Please use this identifier to cite or link to this item: https://doi.org/10.1371/journal.pcbi.1006039
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dc.titleEleven quick tips for running an interdisciplinary short course for new graduate students
dc.contributor.authorSaunders T.E.
dc.contributor.authorHe C.Y.
dc.contributor.authorKoehl P.
dc.contributor.authorOng L.L.S.
dc.contributor.authorSo P.T.C.
dc.date.accessioned2019-11-08T06:42:55Z
dc.date.available2019-11-08T06:42:55Z
dc.date.issued2018
dc.identifier.citationSaunders T.E., He C.Y., Koehl P., Ong L.L.S., So P.T.C. (2018). Eleven quick tips for running an interdisciplinary short course for new graduate students. PLoS Computational Biology 14 (3) : e1006039. ScholarBank@NUS Repository. https://doi.org/10.1371/journal.pcbi.1006039
dc.identifier.issn1553734X
dc.identifier.urihttps://scholarbank.nus.edu.sg/handle/10635/161886
dc.description.abstractQuantitative reasoning and techniques are increasingly ubiquitous across the life sciences. However, new graduate researchers with a biology background are often not equipped with the skills that are required to utilize such techniques correctly and efficiently. In parallel, there are increasing numbers of engineers, mathematicians, and physical scientists interested in studying problems in biology with only basic knowledge of this field. Students from such varied backgrounds can struggle to engage proactively together to tackle problems in biology. There is therefore a need to establish bridges between those disciplines. It is our proposal that the beginning of graduate school is the appropriate time to initiate those bridges through an interdisciplinary short course. We have instigated an intensive 10-day course that brought together new graduate students in the life sciences from across departments within the National University of Singapore. The course aimed at introducing biological problems as well as some of the quantitative approaches commonly used when tackling those problems. We have run the course for three years with over 100 students attending. Building on this experience, we share 11 quick tips on how to run such an effective, interdisciplinary short course for new graduate students in the biosciences. ? 2018 Public Library of Science. All Rights Reserved.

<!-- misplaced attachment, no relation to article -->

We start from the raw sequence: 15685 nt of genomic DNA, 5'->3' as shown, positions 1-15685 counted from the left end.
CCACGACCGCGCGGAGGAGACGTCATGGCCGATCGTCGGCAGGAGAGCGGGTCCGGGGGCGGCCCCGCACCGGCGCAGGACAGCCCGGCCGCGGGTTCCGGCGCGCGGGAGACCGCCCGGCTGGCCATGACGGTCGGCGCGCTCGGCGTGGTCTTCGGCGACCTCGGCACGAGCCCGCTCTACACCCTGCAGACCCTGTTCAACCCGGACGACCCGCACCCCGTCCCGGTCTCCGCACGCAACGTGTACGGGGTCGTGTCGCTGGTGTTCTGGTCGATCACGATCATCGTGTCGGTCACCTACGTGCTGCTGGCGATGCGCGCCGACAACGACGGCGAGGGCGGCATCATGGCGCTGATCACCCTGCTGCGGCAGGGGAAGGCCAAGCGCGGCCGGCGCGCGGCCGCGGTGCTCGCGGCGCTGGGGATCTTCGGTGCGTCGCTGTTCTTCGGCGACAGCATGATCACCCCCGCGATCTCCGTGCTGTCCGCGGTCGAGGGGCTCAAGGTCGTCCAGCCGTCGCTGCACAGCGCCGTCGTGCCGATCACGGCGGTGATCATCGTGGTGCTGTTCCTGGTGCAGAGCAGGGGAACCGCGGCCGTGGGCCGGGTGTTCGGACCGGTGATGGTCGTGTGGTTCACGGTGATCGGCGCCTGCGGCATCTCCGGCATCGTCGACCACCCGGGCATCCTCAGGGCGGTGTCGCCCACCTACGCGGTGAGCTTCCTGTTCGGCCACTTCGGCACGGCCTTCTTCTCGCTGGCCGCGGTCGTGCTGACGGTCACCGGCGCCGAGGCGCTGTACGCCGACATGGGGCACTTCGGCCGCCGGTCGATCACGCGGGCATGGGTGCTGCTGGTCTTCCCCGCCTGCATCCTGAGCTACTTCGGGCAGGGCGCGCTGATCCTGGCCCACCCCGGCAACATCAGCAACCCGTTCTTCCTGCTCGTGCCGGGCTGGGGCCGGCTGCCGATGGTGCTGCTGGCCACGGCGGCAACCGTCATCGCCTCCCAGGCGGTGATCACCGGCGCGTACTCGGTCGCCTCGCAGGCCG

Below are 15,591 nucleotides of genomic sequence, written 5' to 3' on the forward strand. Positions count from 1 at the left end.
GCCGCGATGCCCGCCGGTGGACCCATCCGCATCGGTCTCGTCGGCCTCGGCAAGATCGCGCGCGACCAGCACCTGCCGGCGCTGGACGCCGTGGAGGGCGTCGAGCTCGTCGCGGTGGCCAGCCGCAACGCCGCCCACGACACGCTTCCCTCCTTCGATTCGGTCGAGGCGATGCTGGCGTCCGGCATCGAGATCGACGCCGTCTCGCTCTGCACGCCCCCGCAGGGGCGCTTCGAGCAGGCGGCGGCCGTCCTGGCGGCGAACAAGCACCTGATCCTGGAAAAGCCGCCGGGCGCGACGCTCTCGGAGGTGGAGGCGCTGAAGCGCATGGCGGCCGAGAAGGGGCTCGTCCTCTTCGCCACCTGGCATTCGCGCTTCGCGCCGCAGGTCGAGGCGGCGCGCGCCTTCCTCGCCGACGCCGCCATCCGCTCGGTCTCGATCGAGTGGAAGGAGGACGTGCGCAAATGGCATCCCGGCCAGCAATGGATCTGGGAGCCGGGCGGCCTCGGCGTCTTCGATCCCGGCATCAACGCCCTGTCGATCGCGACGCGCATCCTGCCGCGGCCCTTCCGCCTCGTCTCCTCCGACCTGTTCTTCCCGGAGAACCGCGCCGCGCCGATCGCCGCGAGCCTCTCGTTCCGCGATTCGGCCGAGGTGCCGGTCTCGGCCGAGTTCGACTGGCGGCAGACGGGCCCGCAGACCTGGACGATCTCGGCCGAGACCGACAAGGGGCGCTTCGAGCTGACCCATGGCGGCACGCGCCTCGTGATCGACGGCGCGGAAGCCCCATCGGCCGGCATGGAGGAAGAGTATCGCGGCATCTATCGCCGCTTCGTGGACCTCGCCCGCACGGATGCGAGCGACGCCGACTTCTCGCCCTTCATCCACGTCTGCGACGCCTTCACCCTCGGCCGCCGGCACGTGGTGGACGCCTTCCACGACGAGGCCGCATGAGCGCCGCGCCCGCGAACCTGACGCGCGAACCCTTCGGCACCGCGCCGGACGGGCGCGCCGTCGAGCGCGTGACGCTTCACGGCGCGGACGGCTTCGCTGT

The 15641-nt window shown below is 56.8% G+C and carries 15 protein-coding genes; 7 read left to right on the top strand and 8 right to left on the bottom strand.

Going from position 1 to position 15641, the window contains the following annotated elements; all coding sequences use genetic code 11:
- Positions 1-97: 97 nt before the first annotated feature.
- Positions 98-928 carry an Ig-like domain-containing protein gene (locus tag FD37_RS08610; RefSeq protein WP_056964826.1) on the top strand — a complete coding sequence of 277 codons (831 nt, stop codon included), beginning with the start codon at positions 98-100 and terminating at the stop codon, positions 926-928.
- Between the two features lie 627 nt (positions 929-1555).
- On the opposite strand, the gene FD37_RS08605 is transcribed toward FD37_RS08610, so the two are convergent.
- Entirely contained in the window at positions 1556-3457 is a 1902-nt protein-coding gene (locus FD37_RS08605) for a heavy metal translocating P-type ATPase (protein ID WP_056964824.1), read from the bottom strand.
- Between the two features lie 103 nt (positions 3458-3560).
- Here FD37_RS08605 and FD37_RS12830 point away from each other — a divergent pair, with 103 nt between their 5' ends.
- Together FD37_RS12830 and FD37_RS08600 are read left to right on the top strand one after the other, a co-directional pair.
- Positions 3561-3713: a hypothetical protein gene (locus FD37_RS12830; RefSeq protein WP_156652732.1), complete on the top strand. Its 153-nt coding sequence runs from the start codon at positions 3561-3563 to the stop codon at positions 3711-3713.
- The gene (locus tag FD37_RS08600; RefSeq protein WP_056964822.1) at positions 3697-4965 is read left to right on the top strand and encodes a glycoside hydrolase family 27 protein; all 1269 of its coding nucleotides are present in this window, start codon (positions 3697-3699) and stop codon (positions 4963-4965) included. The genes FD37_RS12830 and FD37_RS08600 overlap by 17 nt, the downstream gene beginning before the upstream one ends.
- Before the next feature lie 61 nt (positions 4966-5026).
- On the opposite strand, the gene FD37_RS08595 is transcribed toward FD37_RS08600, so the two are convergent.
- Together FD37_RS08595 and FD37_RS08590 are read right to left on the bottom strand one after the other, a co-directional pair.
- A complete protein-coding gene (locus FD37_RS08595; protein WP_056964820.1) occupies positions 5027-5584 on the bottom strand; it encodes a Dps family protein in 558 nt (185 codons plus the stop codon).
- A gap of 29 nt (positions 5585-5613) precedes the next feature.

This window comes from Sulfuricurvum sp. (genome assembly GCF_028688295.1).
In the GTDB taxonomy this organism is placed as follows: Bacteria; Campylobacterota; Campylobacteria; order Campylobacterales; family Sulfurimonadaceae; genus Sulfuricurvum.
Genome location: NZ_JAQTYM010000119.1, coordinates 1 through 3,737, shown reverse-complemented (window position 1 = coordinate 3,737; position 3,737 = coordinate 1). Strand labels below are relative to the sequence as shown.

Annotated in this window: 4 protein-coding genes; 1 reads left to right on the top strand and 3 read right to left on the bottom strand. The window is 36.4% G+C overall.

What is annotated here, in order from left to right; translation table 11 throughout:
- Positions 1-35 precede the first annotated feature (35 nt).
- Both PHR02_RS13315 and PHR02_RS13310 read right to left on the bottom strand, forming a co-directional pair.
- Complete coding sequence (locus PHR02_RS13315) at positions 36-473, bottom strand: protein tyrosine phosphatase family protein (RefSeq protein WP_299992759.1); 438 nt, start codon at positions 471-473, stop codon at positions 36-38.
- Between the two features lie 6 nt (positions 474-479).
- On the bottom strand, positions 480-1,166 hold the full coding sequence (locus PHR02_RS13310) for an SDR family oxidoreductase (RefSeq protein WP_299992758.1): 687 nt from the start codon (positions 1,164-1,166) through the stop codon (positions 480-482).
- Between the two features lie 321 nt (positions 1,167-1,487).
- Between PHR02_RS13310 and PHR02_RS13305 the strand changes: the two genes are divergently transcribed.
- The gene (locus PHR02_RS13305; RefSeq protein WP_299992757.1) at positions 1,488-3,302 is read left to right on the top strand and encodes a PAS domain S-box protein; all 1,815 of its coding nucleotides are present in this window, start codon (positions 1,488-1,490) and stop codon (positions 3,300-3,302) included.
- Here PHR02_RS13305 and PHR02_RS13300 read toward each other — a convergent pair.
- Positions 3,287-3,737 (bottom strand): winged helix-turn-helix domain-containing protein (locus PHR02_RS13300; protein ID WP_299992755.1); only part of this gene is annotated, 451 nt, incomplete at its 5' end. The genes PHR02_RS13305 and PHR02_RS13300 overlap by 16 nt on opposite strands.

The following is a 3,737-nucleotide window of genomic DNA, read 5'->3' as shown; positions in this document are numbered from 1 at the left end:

dc.rightsCC0 1.0 Universal
dc.rights.urihttp://creativecommons.org/publicdomain/zero/1.0/
dc.sourceUnpaywall 20191101
dc.subjectArticle
dc.subjectbiology
dc.subjectbiomedicine
dc.subjectengineer
dc.subjectexperience
dc.subjectgraduate student
dc.subjecthuman
dc.subjectinterdisciplinary short course
dc.subjectmathematician
dc.subjectnamed groups by occupation
dc.subjectphysical scientist
dc.subjectpostgraduate education
dc.subjectquantitative analysis
dc.subjectresearch
dc.subjectscientist
dc.subjectSingapore
dc.subjectskill
dc.subjectacademic achievement
dc.subjectcurriculum
dc.subjecteducation
dc.subjectengineering
dc.subjectinterdisciplinary education
dc.subjectprocedures
dc.subjectstudent
dc.subjectBiological Science Disciplines
dc.subjectBiology
dc.subjectComputational Biology
dc.subjectCurriculum
dc.subjectEducation, Graduate
dc.subjectEngineering
dc.subjectHumans
dc.subjectInterdisciplinary Studies
dc.subjectStudents
dc.typeArticle
dc.contributor.departmentBIOLOGY (NU)
dc.contributor.departmentDEPT OF BIOLOGICAL SCIENCES
dc.description.doi10.1371/journal.pcbi.1006039
dc.description.sourcetitlePLoS Computational Biology
dc.description.volume14
dc.description.issue3
dc.description.pagee1006039
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